Canada’s immigration policy is dramatically shifting its emphasis to benefit employers over the interests of new Canadian immigrants.
That’s the finding of a new study of Canada’s immigration laws conducted by researchers at Toronto’s Ryerson University and the Migration Policy Group; the study was conducted as part of an update of the Migration Policy Effectiveness Index (MIPEX), which compares and rates countries based on their immigration policies. In 2011, Canada was number 3 among countries ranked on MIPEX.
However, according to the authors of the new study, much has changed in the ensuing years, and in that study they’re voicing concern that Canada’s immigration policies are now being designed primarily to benefit employers. The researchers warn that Canada’s new immigration laws will treat immigrants “not as future citizens…but merely as convenient and cheap labor.”
According to the MIPEX research, after the Immigration Act of 1967, Canada began to select immigrants based on qualifications such as education, work experience and familiarity with English or French. It was, the study says, a system based on “pragmatism and equity” that became the immigration model for other countries.
By contrast, the MIPEX study researchers say the Conservative government’s “Express Entry” system—to be introduced in 2015—will transform the immigration system into a “job bank serving government and industry by matching prospective immigrants with employers seeking workers.”
Using a harsh comparison, the study’s authors say the new Express Entry program is a throwback to the almost century-old Canadian immigration plan of the 1920s, which “gave two railway companies almost full-sway over Canada’s immigration policies” and allowed immigrants to stay only as long as their labor was required.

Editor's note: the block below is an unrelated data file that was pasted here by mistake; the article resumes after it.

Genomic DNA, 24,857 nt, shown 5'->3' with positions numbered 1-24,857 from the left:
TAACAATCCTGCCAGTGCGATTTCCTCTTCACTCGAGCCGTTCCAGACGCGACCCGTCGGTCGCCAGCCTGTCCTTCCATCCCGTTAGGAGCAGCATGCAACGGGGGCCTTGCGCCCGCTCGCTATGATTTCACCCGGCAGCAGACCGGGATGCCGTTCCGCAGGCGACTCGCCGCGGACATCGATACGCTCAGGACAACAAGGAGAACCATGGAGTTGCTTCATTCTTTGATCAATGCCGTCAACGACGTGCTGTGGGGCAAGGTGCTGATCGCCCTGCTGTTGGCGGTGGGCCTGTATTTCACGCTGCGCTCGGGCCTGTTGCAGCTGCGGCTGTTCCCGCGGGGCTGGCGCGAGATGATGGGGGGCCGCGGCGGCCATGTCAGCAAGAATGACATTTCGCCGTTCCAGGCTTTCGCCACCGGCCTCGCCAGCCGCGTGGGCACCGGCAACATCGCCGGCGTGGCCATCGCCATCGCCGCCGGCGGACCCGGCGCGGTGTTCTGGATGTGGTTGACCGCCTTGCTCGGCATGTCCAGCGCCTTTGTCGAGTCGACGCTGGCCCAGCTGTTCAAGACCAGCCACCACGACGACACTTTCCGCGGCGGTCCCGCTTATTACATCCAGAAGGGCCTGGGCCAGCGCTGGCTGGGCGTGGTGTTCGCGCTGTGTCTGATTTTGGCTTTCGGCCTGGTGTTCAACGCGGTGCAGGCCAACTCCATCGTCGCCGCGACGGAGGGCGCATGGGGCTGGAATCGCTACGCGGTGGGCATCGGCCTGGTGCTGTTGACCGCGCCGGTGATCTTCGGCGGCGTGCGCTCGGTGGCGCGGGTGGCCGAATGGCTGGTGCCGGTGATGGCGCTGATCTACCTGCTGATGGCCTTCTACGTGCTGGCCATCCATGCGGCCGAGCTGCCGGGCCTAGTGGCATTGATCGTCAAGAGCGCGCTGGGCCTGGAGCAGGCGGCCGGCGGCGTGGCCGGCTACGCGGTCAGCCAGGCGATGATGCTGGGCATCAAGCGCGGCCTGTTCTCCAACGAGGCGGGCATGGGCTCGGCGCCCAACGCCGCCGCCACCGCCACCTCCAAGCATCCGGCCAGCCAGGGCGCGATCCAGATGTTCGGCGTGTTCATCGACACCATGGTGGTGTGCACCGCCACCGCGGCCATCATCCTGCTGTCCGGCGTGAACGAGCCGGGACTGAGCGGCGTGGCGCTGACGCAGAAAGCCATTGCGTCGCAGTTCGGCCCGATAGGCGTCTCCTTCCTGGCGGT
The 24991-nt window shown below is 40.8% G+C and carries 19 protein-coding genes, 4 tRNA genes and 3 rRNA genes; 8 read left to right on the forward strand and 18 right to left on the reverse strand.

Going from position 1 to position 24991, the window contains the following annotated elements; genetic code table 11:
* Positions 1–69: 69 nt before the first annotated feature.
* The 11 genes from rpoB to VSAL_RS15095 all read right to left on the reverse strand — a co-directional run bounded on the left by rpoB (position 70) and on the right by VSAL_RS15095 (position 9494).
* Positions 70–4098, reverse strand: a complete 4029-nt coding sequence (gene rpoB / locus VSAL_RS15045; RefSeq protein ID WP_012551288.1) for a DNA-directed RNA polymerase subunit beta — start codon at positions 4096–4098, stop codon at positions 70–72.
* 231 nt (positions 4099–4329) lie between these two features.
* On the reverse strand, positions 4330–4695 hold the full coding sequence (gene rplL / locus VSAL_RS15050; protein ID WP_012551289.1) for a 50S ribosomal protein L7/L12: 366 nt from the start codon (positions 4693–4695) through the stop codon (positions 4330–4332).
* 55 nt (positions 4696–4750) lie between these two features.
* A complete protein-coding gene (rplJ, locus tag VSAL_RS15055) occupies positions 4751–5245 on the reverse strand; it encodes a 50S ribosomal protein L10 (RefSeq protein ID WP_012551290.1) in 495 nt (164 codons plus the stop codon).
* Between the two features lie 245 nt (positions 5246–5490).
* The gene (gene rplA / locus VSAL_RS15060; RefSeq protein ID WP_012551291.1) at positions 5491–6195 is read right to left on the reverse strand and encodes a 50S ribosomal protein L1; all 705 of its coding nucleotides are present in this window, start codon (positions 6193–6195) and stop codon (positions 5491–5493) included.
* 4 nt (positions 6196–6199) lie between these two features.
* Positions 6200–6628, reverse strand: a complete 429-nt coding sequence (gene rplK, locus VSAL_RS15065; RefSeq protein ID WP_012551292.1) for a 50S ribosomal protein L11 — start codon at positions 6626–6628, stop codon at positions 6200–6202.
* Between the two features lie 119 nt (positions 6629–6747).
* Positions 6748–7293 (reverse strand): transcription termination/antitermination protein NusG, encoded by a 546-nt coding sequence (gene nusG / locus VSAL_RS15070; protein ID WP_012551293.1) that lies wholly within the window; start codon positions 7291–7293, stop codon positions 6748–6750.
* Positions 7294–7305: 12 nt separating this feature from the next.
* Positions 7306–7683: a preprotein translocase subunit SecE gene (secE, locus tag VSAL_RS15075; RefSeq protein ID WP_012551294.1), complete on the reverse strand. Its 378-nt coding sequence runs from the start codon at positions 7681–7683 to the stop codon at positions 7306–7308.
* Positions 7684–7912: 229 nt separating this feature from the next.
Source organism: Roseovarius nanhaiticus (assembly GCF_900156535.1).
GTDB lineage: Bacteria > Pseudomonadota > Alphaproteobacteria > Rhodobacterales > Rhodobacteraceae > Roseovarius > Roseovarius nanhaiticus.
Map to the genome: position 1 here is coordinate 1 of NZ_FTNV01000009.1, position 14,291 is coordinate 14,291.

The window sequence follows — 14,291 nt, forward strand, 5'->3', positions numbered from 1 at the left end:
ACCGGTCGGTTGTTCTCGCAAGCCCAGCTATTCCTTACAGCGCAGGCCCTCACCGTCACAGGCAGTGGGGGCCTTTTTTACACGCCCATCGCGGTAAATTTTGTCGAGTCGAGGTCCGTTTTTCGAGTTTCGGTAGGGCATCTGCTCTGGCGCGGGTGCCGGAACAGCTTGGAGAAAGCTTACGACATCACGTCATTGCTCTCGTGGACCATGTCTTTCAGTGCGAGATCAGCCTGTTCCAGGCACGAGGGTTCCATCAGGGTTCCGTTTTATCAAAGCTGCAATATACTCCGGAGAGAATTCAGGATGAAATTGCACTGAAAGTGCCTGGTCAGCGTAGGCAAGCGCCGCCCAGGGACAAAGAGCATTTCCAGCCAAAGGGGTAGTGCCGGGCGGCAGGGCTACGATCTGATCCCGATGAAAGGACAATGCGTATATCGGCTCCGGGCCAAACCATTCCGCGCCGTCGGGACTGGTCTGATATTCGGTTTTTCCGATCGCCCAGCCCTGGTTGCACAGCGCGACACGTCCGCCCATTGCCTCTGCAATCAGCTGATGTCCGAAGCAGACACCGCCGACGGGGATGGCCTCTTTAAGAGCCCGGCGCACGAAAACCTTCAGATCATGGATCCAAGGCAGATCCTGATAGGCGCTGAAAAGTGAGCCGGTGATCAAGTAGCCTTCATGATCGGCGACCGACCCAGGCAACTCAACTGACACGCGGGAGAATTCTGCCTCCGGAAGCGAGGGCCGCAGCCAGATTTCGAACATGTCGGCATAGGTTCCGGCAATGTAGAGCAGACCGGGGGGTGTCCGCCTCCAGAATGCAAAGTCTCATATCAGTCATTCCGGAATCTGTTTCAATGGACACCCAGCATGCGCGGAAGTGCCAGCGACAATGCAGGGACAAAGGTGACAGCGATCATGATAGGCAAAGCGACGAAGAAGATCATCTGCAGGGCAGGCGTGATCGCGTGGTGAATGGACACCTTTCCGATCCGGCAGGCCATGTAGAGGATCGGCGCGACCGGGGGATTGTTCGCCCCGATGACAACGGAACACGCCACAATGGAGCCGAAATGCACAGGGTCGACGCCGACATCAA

In addition, the MIPEX study points out that the 1967 Immigration Act emphasized the importance of reuniting immigrant families, explaining that currently Canada defines “dependent children” as being under the age of 22, but that the government plans to change that to 9 years old under the new law.
Perhaps the most significant change in Canada’s immigration laws, according to the MIPEX researchers, is Citizenship Bill C-24—that bill, currently before Parliament, makes it far more difficult to become a Canadian citizen.
According to the MIPEX study, proposed C-24 changes such as increasing residency requirements, tripling the application fee, removing the right to appeal a negative citizenship decision, and stripping citizenship from dual citizens if they’re convicted of a crime all add up to a policy designed to make attaining Canadian citizenship far more difficult.
Ultimately, the MIPEX researchers call for a “full and transparent national debate” on the seismic shift taking place in Canada’s immigration laws. Of equal importance, they warn, is that this immigration debate takes place soon, before “future MIPEX results show that Canada’s immigration effectiveness, compared to that of other countries, is dropping down on the list — way down.”